24. The method of claim 19 wherein the three components of the nonaqueous liquid vehicle are chosen such that the nonaqueous phase has RI from 1.41 to 1.45 and are selected from the group consisting of: diisopropyl adipate, glycereth-7-benzoate, phenyl trimethicone, phenyl ethyl dimethicone, PPG-14-butyl ether, PPG-15-stearyl ether benzoate, 2-phenyl propyl terminate silicone oil, lecithin, POE 20) sorbitan mono oleate, POE (20) sorbitan mono lamrate, POE (20) sorbitan mono stearate, POE (20) sorbitan mono palamitate, alkyl polyglycoside, dimethicone, dimethicone copolyols, and light mineral oil.
25. The method of claim 19 where the antiperspirant suspension incorporates ingredients selected from one or more suitable antibacterials fragrances and color.
26. The method of claim 19 wherein the antiperspirant is co-dried with an antibacterial deodorant additive.
27. The method of claim 26 where the antibacterial is 2,4,4′-trichloro-2′-hydroxydiphenyl ether.
28. The method of claim 25 where the antibacterial is ethyl hexyl glycerin.
29. An anhydrous personal care product comprising 15-40% of the product according to claim 1 in the form of a stick comprising 20-80% of a constituent selected from the group consisting of cyclomethicone, 5-8% wax gelling agent, 0.5-10% surfactant, 0-50% emollients and 0.25-3% fragrance.
30. An anhydrous personal care product which is a soft solid comprising 15-40% of the product of claim 1; 20-80% of a member selected from the group consisting of cyclomethicone and isoparaffin; 5-80% wax gelling agent; 0-20% surfactant; 0-50% emollient; 0-3% fragrance; 0-10% clay; and 0-60% inert filler.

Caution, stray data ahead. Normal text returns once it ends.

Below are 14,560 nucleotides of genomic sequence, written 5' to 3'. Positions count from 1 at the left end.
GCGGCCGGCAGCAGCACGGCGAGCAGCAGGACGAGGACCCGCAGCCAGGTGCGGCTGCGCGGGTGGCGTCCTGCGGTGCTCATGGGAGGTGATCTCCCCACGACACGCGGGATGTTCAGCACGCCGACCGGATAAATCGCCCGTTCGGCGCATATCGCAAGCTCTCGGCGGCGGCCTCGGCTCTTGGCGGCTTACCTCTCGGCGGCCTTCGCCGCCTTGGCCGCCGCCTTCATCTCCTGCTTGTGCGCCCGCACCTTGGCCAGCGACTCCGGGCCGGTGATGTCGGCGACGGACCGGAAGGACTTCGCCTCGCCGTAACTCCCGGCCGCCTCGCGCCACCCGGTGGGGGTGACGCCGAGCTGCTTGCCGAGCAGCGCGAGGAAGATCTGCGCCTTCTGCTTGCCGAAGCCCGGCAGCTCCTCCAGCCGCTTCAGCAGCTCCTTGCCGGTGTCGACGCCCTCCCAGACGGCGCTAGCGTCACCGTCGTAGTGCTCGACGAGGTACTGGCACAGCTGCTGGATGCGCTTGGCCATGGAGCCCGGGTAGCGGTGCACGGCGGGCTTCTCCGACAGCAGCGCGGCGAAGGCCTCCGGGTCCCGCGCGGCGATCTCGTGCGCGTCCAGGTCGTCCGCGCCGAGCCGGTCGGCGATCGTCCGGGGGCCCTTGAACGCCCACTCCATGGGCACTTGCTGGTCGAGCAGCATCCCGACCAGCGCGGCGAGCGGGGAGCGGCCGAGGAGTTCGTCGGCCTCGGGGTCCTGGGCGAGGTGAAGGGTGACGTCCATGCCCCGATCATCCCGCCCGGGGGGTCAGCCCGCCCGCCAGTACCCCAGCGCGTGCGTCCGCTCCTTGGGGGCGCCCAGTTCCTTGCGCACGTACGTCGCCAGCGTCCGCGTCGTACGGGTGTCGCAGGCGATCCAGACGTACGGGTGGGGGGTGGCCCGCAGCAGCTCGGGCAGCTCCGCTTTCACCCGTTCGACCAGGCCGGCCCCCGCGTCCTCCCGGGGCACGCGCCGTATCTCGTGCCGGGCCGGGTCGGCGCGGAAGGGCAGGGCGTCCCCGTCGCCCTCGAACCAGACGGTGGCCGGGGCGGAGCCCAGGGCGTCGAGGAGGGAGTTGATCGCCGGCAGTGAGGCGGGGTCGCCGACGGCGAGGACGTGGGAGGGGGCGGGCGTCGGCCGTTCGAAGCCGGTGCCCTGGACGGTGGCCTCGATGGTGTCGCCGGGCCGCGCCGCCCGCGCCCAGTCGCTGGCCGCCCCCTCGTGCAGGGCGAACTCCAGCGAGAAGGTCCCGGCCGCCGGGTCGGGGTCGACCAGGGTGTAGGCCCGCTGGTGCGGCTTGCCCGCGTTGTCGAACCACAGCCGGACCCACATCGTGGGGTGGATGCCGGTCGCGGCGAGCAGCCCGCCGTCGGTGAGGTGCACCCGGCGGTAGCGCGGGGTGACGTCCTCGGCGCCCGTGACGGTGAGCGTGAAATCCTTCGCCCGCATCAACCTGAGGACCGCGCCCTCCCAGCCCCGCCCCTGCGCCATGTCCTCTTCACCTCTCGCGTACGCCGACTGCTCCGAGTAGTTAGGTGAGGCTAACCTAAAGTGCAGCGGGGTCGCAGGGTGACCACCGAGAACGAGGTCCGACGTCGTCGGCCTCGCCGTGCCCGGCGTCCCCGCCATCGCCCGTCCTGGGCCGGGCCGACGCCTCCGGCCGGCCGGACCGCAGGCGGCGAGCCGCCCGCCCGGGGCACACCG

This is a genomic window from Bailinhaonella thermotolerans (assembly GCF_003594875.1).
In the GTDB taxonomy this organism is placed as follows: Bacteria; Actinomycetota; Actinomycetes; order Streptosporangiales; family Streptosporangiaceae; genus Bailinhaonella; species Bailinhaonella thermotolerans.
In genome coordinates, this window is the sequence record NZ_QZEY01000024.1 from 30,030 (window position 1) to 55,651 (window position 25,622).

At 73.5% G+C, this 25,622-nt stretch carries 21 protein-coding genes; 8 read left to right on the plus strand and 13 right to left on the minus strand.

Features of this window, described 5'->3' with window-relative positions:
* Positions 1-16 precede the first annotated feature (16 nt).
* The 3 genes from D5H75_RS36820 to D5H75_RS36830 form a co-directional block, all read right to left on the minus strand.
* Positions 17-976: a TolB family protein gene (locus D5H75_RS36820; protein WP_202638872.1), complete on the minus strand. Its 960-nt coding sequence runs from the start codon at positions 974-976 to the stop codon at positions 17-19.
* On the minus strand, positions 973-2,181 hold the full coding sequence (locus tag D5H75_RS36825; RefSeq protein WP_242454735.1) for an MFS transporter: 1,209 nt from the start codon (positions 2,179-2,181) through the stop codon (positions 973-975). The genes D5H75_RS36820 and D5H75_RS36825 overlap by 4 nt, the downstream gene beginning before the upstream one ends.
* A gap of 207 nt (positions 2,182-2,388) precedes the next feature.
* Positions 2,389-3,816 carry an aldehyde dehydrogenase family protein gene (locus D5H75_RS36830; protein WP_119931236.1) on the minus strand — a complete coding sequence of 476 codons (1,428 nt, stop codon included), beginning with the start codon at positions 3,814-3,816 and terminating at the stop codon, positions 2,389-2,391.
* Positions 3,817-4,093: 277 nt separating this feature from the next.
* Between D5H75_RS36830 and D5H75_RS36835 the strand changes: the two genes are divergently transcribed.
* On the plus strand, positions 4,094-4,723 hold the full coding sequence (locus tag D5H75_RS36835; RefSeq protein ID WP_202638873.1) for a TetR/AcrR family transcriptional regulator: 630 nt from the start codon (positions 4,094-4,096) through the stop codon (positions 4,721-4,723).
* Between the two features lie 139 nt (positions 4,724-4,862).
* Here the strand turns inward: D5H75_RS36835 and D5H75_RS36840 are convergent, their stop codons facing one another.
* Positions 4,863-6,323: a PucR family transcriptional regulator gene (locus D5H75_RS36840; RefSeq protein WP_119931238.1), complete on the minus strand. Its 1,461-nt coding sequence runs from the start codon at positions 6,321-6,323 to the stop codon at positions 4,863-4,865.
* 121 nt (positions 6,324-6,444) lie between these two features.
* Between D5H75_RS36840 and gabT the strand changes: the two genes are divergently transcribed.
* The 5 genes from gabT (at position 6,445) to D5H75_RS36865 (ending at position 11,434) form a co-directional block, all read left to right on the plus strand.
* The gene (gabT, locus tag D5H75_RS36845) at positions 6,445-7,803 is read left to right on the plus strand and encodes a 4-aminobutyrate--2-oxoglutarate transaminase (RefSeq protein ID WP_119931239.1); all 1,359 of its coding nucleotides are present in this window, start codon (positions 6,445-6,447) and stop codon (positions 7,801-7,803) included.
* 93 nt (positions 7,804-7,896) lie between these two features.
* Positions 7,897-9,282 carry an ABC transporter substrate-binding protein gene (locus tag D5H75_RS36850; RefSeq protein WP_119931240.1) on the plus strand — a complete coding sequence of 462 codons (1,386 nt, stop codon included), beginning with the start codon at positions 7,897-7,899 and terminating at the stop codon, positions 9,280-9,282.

31. An anhydrous personal care product which is a roll-on comprising 20-90% cyclomethicone; 0-20% dimethicone having a viscosity of up to 350 centistokes; 0-10% quaternium-18 hectorite; 15-40% of product of claim 1 and 0-3% fragrance.
32. An anhydrous personal care product which is an aerosol comprising 5-30% cyclomethicone and/or isoparaffin; 0-20% dimethicone having a viscosity of up to 350 centistokes; 0-10% quaternium-18 hectorite; 50-80% propellant; and 0-3% fragrance and 10-15% of product of claim 1.
Description

This invention relates to efficacious antiperspirant characterized by a property that renders invisible or transparent residue which remains on the skin. More particularly, the invention provides a highly efficacious concentrated antiperspirant system which when formulated into a conventional antiperspirant formulation and applied to the skin does not give unsightly white residue on the skin and clothing. The reduced residue effect of the antiperspirant product may be in the form of a stick, soft solid, suspension, roll-ons or spray, etc. The reduced residue or low residue means the product on application to the skin provides no discernible whiteness or visible residue.

BACKGROUND OF INVENTION